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Former WMU leader receives courage award Print E-mail
Wednesday, June 30, 2010

CHARLOTTE, N.C. (ABP) -- With the Cooperative Baptist Fellowship unable to appoint fully funded missionaries for several years and facing the possibility of calling field personnel home unless gifts to its annual Offering for Global Missions increase, CBF churches continue to fund Southern Baptist Convention missionaries by allowing members to designate gifts to the Lottie Moon Christmas Offering, a former executive director of Woman's Missionary Union said June 25.

Receiving an annual Courage Award from the William H. Whitsitt Baptist Heritage Society during the CBF General Assembly held June 23-26 in Charlotte, N.C., Carolyn Weatherford Crumpler, a past CBF moderator who led the national WMU from 1974 until 1989, recalled being invited to talk about missions at a church in that very state.

"They said, 'Now Carolyn, remember we are not Southern Baptists. We are Cooperative Baptist Fellowship. We want you to talk about CBF missions,'" she recalled. "I walked into church on Sunday morning and there was this big sign: 'Lottie Moon Christmas Offering.'"

"That was before WMU had copyrighted the name," she said. "I walked in and said, 'You told me this was not going to be Lottie Moon.' They said, 'Well they are not going to take that away from us too.'"

"I said, 'Yes, but if you write 'Lottie Moon Christmas Offering' on your check, it's going to go to the Foreign Mission Board,'" using the name at the time for what was later renamed the SBC International Mission Board.

Crumpler said she suspects fund-raising efforts for CBF missions have been hampered by not having a counterpart to WMU, a women's auxiliary to the SBC that has helped raise billions of dollars by promoting SBC home and foreign mission offerings since 1888.

"The Cooperative Baptist Fellowship has excellent mission material, but we don't use it that much and we don't emphasize the offering," she said. "The important thing to know about WMU is that WMU said, 'We will publish CBF's materials for you,' and when it was found out by the big folks in the Southern Baptist Convention, they said, 'Uh, uh, can't do it. You can't publish that material.'"

Crumpler is the third woman to receive the award first presented in 1993 honoring the legacy of a president of Southern Baptist Theological Seminary forced to resign in 1899 for reasons of academic integrity. Bill Wilson, the Whitsitt Society's incoming president, introduced her as "remarkable hero" known for a "smile with a steel backbone."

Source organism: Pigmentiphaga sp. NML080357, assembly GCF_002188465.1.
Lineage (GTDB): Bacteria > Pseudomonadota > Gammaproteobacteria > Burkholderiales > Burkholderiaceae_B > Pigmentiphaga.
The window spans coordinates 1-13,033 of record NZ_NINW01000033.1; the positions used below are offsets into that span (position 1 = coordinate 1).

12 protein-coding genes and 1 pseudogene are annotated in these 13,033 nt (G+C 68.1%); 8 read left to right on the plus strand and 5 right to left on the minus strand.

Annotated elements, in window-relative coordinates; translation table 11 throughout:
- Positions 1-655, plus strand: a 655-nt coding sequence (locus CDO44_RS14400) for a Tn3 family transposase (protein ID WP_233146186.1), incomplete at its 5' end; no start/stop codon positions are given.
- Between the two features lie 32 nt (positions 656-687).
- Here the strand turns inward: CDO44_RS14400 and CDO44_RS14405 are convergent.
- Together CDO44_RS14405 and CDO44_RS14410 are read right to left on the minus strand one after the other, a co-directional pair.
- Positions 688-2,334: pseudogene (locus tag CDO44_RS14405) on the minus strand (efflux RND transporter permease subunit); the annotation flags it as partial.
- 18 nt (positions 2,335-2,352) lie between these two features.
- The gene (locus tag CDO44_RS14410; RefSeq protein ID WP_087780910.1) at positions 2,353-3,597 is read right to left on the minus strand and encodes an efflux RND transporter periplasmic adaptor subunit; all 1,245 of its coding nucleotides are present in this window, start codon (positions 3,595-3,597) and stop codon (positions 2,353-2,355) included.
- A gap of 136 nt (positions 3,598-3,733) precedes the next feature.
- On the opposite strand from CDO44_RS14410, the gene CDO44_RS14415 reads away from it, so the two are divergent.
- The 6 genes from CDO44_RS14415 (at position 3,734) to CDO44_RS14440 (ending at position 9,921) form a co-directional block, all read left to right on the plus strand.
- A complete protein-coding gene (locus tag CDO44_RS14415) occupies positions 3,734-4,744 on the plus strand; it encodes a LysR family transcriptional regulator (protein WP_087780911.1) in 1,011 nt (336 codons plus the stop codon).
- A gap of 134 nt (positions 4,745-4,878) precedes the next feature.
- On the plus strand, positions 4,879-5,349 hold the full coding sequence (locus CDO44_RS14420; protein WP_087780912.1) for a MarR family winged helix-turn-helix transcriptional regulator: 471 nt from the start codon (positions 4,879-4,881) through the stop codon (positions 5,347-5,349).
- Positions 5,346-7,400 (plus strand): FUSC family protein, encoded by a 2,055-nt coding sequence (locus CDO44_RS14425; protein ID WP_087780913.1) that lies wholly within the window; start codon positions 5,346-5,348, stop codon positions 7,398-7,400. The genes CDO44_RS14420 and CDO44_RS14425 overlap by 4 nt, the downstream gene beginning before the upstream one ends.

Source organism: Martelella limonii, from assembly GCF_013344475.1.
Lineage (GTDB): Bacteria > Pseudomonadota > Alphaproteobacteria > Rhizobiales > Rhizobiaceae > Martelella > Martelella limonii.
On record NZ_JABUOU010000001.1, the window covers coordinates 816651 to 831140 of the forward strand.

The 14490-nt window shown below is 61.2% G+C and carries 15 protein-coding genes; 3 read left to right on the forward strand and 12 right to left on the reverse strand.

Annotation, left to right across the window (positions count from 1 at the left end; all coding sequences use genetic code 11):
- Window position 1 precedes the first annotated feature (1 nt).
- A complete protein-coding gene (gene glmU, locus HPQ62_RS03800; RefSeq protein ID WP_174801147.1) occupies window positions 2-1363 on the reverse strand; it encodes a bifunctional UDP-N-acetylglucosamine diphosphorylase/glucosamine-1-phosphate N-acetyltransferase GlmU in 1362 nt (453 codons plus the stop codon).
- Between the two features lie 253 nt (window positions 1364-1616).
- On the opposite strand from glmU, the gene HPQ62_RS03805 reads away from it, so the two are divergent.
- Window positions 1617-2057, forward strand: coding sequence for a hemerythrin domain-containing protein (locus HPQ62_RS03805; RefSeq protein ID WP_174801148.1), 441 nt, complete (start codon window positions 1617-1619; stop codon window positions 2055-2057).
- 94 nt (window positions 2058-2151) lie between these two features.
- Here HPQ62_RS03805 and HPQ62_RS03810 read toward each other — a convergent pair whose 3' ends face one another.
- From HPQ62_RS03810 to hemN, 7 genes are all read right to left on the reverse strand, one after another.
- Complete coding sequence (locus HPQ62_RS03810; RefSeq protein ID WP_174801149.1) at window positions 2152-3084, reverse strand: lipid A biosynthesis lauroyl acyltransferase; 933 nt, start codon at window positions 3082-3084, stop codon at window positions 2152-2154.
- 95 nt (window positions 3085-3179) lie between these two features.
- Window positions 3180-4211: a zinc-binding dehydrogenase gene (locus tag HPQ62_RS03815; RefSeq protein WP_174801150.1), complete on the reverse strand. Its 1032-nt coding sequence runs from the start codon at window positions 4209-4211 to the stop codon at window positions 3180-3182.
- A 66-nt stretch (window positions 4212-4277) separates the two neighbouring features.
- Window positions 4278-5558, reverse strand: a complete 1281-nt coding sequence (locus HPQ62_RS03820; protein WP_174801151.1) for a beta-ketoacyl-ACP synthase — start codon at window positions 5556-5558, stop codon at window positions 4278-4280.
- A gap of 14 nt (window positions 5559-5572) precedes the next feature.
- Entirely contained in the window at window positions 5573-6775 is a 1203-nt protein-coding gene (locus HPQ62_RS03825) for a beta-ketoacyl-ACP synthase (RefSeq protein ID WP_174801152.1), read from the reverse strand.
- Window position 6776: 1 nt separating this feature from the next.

Crumpler said much of her career was framed during debates about the role of women in the church and home.

When she enrolled at New Orleans Baptist Theological Seminary to prepare for her childhood dream of becoming a missionary, she said she wanted to take classes in the School of Theology but could not because it was closed to women.

"So I went to the School of Religious Education," she said. "But you know, I did take all of my electives in the School of Theology. It's too bad that I didn't take homiletics, because I have been preaching ever since."

After it became apparent she would not be able to qualify as a missionary for health reasons -- high blood pressure -- she refocused her energies toward WMU work in two states and later the national headquarters. She faced occasional skirmishes -- like when upon her election as national WMU executive in 1974 she answered reporters questions about her views on the feminist movement with a line intended to express she supported both sexes that came out "I'm not a feminist; I'm a humanist." But overall all, Crumpler said she was treated fairly equally as the lone woman on an interagency council composed of SBC agency heads, until the 1980s, when the SBC became less willing to support women in ministry.